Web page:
Tuesday 10 March 2015

You are who you eat

We have taken "down there" for granted for far too long.  Since the beginning of humanity 2 million years ago [since long before indeed], we have been toting around a couple of kilos of bacteria, mostly in our large intestine, but also up every orifice and on every epithelial surface.  Since the beginning of science 2 centuries ago, we have been studiously ignoring this ecosystem.  We know a helluva lot about trophic levels and population cycles on British chalk uplands, in New England ponds and across the Serengeti, but until recently we have been in the dark about our intestinal flora.  We have been utterly reckless over the last fifty years with the profligate use of antibiotics for trivial infections, let alone as growth promoters for chicken. Everybode kno that antibiotics don't work on viruses, but they are nevertheless widely prescribed for viral infections as a prophylactic against a secondary bacterial strike at the virus-damaged tissue.

Recently, the medicos (the brighter members anyway) have started to box a little clever rather than always using a kill-them-all broad-spectrum antibiotic.  If you can encourage the growth of good bacteria, then you can let them out-compete the bacterial black-hats.  It works, for example, in foul-water treatment plants. You can reduce the nitrate levels in sewage, and so reduce the eutrophication of natural water downstream, by encouraging bacteria to convert the nitrates to gaseous N2 which disappears back to the atmosphere for another 100,000 years of inertness.  Which bacteria? Denitrifying bacteria, like Pseudomonas denitrificans and Alcaligenes denitrificans. How encourage?  By judiciously adding a carbon source to the treatment process; carbon is often the rate-limiting nutrient; adding a handful will cause a bloom of P. and A. denitrificans. A small eutrophication in the settlement ponds prevents a larger and less controlled one in the wild: neat! I've already reported on FMT - faecal microbiota transplantation as a solution to the frequently fatal infections by Clostridium difficile that are picked up in Western hospitals.  That's a rather zen-master solution, I find.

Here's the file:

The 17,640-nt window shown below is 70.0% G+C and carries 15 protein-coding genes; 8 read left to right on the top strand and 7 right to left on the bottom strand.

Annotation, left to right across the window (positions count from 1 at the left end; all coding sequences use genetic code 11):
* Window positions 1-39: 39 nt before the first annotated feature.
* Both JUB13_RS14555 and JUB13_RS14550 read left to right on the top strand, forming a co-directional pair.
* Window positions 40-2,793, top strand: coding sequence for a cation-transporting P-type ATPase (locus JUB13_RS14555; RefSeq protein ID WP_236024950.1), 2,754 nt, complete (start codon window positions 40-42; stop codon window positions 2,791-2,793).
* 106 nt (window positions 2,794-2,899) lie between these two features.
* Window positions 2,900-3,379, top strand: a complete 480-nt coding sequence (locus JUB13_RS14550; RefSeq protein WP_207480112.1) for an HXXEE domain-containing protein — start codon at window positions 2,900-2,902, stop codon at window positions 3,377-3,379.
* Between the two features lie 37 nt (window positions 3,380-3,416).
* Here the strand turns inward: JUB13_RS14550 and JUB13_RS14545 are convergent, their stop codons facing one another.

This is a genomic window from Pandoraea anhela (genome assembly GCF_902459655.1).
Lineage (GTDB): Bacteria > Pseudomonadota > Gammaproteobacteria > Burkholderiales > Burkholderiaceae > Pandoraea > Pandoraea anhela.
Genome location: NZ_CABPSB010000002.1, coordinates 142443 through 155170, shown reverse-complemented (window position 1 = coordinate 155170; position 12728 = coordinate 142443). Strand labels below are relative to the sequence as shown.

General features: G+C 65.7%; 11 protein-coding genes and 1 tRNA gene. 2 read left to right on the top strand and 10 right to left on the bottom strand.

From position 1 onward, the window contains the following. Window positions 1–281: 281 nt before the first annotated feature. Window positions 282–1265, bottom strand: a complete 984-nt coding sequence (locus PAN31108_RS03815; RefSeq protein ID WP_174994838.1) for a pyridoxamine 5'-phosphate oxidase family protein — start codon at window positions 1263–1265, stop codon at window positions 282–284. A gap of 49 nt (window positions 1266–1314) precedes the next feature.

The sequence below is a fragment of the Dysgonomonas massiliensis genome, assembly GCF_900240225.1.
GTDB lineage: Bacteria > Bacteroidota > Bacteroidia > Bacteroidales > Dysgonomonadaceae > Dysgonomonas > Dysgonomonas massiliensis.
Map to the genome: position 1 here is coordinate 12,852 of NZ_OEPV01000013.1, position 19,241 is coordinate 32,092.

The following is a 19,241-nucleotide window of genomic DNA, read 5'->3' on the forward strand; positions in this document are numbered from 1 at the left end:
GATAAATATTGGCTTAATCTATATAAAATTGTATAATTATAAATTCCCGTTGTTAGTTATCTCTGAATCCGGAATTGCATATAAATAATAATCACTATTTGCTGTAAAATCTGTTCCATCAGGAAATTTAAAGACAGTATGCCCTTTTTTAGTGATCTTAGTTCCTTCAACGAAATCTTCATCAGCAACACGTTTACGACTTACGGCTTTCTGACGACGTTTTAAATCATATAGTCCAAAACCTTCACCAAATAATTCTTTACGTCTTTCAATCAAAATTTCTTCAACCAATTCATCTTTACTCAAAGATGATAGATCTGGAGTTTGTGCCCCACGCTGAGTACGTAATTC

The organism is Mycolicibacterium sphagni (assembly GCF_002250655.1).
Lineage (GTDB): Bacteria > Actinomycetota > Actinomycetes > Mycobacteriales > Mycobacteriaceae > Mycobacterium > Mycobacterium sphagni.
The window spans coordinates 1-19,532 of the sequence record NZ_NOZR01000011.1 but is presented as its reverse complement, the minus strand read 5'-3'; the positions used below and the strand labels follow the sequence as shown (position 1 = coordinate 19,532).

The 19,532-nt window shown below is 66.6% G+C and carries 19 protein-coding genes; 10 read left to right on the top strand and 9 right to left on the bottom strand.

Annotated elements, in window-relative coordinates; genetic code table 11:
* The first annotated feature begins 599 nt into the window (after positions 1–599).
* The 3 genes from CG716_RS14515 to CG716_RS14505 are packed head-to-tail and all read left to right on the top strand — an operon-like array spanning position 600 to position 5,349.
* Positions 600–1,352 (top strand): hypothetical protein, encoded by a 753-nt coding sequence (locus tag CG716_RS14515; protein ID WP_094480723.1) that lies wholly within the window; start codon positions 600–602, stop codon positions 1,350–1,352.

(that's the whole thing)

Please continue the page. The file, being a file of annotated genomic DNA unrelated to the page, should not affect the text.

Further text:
You could with advantage listen to the TED talk by Rob Knight, in which he describes some of the mind-boggling information that is emerging on the importance of our microbial flora for maintaining our normal health but also probably in setting a range of parameters for our mental state.  Apparently your attractiveness to mosquitoes is determined largely by the bacteria you host on your skin and the volatile chemicals they give off. It is not a huge leap to suppose that your attractiveness to sexual partners is driven by the same landscape. Inside, your intestinal flora determines whether the painkiller Tylenol is toxic to your liver or not.  What Knight's group have done is create a crowd-sourced project to sample the bacterial fellow-travellers of some 8000 different people and compare them with each other.  It's complicated and extremely data-heavy but if you apply some clever statistics you can identify trends in the genetic data - data which is based on perhaps 10,000 different species of bacteria in each of us with a combined toolkit of between 2 and 20 million different genes.  There are, for comparison, only 5,000 species of mammal across the entire globe.  The picture above right, shows the two major trends in the data.  Each dot represents a community of microbes from one of four locations (mouth, skin vagina, colon) in a few hundred individual human bacterial ferries. Two things pop out: 1) your oral flora is nearer to mine than it is to your own skin bacteria 2) Your oral flora is more distant from your vaginal flora than the ecological communities found in. say, the Serengeti compared to a Scottish Sea Loch. Neonates acquire an intestinal flora that looks more like normal vaginal bacteria . . . except if they a delivered by C-section, in which case their flora starts looking like normal skin bacteria. Mrs Knight's daughter was delivered by emergency C-section but they took remedial action to ensure that she the daughter was formally introduced to the vagina which she had bypassed in the birth-process. Why were they in such a hurry to slather the newborn in vaginal mucus?  Because the statistics suggest that Caesarian babies are more likely to develop asthma, eczema and obesity.  We'll come back to this story later, but right now you should see the TED talk!

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